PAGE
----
The default for Victor Reader Soft is to have menus, prompts, etc., spoken by prerecorded human speech. The voice quality and responsiveness are good. You can change this setting and use synthesized speech. The program will allow you to choose from whatever speech engines you have on your computer and it does install the appropriate API’s and TTS engines if you don’t have them present. You can also choose text-to-speech for playback of book content, if you have full-text books. If you set it up this way, though, and try to listen to a book that has audio, not full text, all you hear is the book structure since there isn’t any text available.
There is a Navigation Window, “Control-N”, which allows you to explore the structure of a book. You navigate the tree of headings with your arrow keys and can jump to any section you choose.
I liked this program very much. It is my overall favorite of all the computer-based packages. It has a good set of features, is relatively easy to use, has a good manual, and is generally stable and reliable. It is a well thought-out and mature product that does what it is intended to do. It is smooth in its operation, logical, and has multiple ways to accomplish most things so you can pick the keystrokes that fit your style.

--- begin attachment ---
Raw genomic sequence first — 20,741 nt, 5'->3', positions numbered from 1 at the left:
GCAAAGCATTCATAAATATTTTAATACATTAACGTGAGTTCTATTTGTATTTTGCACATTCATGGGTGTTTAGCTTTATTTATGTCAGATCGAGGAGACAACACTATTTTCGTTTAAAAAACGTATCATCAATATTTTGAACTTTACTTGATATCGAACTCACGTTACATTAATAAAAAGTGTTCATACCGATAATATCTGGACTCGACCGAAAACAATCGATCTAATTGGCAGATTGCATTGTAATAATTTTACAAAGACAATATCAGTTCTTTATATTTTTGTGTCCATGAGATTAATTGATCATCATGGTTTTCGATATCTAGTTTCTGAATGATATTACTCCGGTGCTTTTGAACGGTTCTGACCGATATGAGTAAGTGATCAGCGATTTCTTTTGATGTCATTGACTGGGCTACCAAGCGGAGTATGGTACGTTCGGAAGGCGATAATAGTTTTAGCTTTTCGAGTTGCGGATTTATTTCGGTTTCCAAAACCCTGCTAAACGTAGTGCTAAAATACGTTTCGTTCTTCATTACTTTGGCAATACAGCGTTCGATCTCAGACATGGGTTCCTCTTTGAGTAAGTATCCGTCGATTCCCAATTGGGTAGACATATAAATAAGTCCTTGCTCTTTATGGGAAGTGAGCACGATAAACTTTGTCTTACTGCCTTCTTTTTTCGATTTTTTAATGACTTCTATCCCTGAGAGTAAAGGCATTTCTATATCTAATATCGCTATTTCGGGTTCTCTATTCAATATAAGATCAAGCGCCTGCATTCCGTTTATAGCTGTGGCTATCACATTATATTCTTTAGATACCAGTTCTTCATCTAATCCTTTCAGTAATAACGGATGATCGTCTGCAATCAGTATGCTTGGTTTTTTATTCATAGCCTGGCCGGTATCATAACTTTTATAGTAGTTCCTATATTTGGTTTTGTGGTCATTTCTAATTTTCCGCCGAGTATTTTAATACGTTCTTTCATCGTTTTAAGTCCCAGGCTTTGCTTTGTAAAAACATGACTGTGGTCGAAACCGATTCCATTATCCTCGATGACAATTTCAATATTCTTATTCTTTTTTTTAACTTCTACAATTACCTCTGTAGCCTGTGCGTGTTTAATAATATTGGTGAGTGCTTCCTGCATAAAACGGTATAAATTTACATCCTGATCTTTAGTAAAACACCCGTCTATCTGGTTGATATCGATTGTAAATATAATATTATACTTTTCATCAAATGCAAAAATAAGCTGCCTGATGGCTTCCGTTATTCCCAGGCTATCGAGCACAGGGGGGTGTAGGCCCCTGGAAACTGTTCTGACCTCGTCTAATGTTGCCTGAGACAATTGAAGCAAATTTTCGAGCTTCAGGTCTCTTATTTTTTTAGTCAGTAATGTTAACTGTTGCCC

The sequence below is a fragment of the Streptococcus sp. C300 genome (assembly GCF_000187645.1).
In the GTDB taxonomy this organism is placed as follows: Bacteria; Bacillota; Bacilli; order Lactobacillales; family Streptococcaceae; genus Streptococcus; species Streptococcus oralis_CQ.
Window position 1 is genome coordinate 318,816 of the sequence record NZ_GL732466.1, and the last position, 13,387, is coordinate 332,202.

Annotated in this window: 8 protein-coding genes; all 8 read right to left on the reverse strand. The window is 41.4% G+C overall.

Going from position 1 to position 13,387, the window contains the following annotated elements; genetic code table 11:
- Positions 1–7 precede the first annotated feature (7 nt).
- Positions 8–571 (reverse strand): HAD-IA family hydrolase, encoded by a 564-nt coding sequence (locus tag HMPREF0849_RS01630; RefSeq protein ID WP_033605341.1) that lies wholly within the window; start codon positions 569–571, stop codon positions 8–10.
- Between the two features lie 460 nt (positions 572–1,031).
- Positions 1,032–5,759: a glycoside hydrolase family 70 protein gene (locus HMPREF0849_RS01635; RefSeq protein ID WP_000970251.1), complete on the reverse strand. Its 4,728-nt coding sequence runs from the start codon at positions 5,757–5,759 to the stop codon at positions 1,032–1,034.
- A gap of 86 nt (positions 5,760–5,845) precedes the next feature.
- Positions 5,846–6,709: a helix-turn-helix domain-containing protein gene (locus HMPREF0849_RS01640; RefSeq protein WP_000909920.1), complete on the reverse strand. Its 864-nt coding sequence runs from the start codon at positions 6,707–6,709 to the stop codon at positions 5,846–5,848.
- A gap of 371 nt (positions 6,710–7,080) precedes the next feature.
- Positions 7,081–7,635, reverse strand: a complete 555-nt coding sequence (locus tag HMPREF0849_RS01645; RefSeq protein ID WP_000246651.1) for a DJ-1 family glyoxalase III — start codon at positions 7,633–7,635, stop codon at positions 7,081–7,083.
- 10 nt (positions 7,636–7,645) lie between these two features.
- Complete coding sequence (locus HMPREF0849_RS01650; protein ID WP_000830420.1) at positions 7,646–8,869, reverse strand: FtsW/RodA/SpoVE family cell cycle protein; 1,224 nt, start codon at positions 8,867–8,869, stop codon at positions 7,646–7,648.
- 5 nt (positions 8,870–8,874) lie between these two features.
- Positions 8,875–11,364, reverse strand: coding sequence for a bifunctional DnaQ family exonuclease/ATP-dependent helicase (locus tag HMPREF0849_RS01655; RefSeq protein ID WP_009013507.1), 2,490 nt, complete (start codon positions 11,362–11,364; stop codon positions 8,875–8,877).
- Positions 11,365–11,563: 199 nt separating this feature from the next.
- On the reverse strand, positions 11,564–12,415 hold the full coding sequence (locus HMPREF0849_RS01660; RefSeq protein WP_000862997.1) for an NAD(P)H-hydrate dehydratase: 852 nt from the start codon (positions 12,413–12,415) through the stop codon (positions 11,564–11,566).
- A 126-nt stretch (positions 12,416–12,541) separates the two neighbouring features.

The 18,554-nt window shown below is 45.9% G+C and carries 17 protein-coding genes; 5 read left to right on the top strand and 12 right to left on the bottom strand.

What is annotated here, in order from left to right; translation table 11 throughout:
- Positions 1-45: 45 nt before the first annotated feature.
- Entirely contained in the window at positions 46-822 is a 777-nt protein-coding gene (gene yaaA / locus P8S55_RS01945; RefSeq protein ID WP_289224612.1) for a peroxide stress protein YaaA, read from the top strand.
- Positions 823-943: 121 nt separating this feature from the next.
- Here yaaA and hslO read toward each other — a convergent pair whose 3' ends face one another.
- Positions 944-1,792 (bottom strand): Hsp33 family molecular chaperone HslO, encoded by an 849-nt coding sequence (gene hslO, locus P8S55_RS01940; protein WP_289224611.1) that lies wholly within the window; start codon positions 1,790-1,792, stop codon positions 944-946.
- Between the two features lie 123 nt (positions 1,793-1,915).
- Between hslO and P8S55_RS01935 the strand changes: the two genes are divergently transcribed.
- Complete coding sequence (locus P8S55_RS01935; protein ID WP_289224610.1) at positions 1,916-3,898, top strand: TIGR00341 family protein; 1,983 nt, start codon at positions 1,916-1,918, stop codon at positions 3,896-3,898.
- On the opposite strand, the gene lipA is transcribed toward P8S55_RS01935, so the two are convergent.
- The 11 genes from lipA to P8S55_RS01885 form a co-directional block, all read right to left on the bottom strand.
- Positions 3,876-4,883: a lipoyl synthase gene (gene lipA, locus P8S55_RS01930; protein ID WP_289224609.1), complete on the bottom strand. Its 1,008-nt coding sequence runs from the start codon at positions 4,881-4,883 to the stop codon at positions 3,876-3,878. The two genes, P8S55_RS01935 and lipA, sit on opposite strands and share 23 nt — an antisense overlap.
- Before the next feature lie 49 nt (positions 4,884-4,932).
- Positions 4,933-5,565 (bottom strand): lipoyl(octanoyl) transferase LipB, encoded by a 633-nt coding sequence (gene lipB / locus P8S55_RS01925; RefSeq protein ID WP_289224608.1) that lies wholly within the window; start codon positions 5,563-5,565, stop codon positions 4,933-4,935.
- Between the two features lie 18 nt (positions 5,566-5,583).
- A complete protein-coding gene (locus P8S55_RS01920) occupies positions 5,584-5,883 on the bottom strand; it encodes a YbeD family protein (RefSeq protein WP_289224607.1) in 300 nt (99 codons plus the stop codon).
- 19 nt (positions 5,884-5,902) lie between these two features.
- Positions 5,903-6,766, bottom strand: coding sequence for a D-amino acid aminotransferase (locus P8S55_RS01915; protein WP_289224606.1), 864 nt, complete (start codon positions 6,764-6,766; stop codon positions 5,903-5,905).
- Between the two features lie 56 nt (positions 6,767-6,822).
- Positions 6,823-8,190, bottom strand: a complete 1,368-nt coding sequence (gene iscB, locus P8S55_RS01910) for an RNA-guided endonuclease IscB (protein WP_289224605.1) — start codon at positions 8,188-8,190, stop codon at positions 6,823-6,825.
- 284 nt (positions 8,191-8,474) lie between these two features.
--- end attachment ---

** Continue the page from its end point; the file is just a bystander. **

In particular, Victor Reader Soft does a good job of presenting both audio and text information. Some of its competitors are strong in one area and not the other. Victor Reader Soft has a good combination of features and a good balance between modes. I liked the Navigation Window, which works better then some other systems. I could speed up audio enough to satisfy my impatience and overall performance was quite good. Interestingly, performance of the 1.7.7 version was much better than that in the 1.5.8 version. In particular, the earlier version was quite sluggish when accessing a CD with multiple books on it. The later version was noticeably quicker at this task and also seemed to load books faster. It also sounded to me like the prerecorded audio prompts, menus, etc, in Version 1.5.8 were not of as high an audio quality as those used in the 1.7.7 version. There were some slight but noticeable digital artifacts in the announcements in Version 1.5.8. Version 1.7.7 also seemed to navigate within a book much faster. I can only hope that an updated version is offered to customers in the near future.